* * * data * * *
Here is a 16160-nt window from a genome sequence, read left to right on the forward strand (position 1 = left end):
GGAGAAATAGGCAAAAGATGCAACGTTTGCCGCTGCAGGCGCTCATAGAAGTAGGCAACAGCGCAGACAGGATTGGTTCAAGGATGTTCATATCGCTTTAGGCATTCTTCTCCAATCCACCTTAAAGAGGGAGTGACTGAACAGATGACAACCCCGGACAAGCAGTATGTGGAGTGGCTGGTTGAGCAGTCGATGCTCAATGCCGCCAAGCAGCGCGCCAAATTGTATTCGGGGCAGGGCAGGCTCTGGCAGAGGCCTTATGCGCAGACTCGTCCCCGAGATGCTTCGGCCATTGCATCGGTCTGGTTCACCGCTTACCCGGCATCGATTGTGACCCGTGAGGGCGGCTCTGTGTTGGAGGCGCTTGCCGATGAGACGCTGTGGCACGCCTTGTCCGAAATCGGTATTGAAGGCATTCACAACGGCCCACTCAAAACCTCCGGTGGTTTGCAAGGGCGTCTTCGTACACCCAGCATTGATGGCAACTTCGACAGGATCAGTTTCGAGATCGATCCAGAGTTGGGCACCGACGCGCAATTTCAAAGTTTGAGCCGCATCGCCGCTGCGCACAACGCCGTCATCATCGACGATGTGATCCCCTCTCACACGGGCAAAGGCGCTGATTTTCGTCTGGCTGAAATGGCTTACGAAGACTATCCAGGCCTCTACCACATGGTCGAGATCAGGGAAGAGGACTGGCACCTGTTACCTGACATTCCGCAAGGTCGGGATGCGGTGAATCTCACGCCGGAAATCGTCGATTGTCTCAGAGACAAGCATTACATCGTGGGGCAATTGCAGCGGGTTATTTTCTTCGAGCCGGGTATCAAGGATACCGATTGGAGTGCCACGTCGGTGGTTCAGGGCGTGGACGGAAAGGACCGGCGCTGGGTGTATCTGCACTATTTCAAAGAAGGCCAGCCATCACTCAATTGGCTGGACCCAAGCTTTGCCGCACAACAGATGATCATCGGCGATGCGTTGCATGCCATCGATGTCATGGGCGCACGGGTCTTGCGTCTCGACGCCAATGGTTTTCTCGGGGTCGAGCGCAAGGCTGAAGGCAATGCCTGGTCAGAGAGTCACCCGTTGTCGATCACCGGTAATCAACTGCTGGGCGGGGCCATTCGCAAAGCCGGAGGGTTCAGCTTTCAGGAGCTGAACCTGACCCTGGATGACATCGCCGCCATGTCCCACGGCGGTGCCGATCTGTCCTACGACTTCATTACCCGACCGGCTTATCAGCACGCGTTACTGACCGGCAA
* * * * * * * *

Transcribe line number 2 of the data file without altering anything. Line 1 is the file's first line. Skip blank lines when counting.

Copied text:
GGAGAAATAGGCAAAAGATGCAACGTTTGCCGCTGCAGGCGCTCATAGAAGTAGGCAACAGCGCAGACAGGATTGGTTCAAGGATGTTCATATCGCTTTAGGCATTCTTCTCCAATCCACCTTAAAGAGGGAGTGACTGAACAGATGACAACCCCGGACAAGCAGTATGTGGAGTGGCTGGTTGAGCAGTCGATGCTCAATGCCGCCAAGCAGCGCGCCAAATTGTATTCGGGGCAGGGCAGGCTCTGGCAGAGGCCTTATGCGCAGACTCGTCCCCGAGATGCTTCGGCCATTGCATCGGTCTGGTTCACCGCTTACCCGGCATCGATTGTGACCCGTGAGGGCGGCTCTGTGTTGGAGGCGCTTGCCGATGAGACGCTGTGGCACGCCTTGTCCGAAATCGGTATTGAAGGCATTCACAACGGCCCACTCAAAACCTCCGGTGGTTTGCAAGGGCGTCTTCGTACACCCAGCATTGATGGCAACTTCGACAGGATCAGTTTCGAGATCGATCCAGAGTTGGGCACCGACGCGCAATTTCAAAGTTTGAGCCGCATCGCCGCTGCGCACAACGCCGTCATCATCGACGATGTGATCCCCTCTCACACGGGCAAAGGCGCTGATTTTCGTCTGGCTGAAATGGCTTACGAAGACTATCCAGGCCTCTACCACATGGTCGAGATCAGGGAAGAGGACTGGCACCTGTTACCTGACATTCCGCAAGGTCGGGATGCGGTGAATCTCACGCCGGAAATCGTCGATTGTCTCAGAGACAAGCATTACATCGTGGGGCAATTGCAGCGGGTTATTTTCTTCGAGCCGGGTATCAAGGATACCGATTGGAGTGCCACGTCGGTGGTTCAGGGCGTGGACGGAAAGGACCGGCGCTGGGTGTATCTGCACTATTTCAAAGAAGGCCAGCCATCACTCAATTGGCTGGACCCAAGCTTTGCCGCACAACAGATGATCATCGGCGATGCGTTGCATGCCATCGATGTCATGGGCGCACGGGTCTTGCGTCTCGACGCCAATGGTTTTCTCGGGGTCGAGCGCAAGGCTGAAGGCAATGCCTGGTCAGAGAGTCACCCGTTGTCGATCACCGGTAATCAACTGCTGGGCGGGGCCATTCGCAAAGCCGGAGGGTTCAGCTTTCAGGAGCTGAACCTGACCCTGGATGACATCGCCGCCATGTCCCACGGCGGTGCCGATCTGTCCTACGACTTCATTACCCGACCGGCTTATCAGCACGCGTTACTGACCGGCAA